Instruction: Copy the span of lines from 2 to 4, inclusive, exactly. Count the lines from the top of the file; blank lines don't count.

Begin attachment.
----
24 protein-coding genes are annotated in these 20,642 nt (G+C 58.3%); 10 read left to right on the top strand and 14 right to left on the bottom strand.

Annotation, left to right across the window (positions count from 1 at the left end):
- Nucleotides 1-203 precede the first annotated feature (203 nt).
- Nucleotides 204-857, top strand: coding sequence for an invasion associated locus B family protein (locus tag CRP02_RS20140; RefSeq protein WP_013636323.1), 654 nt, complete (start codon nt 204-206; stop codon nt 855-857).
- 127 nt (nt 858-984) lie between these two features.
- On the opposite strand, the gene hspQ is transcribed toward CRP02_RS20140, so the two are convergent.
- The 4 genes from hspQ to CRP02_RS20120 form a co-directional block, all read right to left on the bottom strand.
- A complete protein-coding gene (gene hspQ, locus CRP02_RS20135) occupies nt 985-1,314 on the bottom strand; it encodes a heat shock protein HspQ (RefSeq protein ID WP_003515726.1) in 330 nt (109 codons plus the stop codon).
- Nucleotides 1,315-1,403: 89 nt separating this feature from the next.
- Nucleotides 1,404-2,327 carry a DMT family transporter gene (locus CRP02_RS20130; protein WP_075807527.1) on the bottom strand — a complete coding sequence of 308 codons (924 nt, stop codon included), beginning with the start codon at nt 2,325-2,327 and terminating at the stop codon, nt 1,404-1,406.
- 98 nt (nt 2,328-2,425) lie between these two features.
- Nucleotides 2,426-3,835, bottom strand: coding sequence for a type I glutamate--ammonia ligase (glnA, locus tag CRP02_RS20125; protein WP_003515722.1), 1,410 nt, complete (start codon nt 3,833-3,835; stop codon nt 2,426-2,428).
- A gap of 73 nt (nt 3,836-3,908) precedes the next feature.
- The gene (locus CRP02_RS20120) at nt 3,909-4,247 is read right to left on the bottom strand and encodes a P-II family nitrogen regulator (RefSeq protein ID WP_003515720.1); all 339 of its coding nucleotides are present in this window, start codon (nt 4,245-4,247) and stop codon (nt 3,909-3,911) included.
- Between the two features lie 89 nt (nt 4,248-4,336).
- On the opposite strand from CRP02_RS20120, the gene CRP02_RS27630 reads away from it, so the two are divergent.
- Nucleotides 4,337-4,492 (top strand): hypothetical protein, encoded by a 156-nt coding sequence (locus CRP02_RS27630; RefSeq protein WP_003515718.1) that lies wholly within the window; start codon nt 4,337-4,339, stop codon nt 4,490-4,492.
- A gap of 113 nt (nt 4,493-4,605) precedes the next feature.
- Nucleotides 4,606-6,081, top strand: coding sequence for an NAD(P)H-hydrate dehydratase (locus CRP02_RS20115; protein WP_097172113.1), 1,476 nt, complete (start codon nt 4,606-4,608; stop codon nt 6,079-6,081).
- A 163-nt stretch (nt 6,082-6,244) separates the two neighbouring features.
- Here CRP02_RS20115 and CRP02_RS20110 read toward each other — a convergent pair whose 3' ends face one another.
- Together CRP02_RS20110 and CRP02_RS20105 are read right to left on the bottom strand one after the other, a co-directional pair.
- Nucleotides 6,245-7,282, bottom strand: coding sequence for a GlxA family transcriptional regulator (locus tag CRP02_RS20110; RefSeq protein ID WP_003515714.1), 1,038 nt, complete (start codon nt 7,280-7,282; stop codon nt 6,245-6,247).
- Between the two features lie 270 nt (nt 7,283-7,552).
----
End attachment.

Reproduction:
Annotation, left to right across the window (positions count from 1 at the left end):
- Nucleotides 1-203 precede the first annotated feature (203 nt).
- Nucleotides 204-857, top strand: coding sequence for an invasion associated locus B family protein (locus tag CRP02_RS20140; RefSeq protein WP_013636323.1), 654 nt, complete (start codon nt 204-206; stop codon nt 855-857).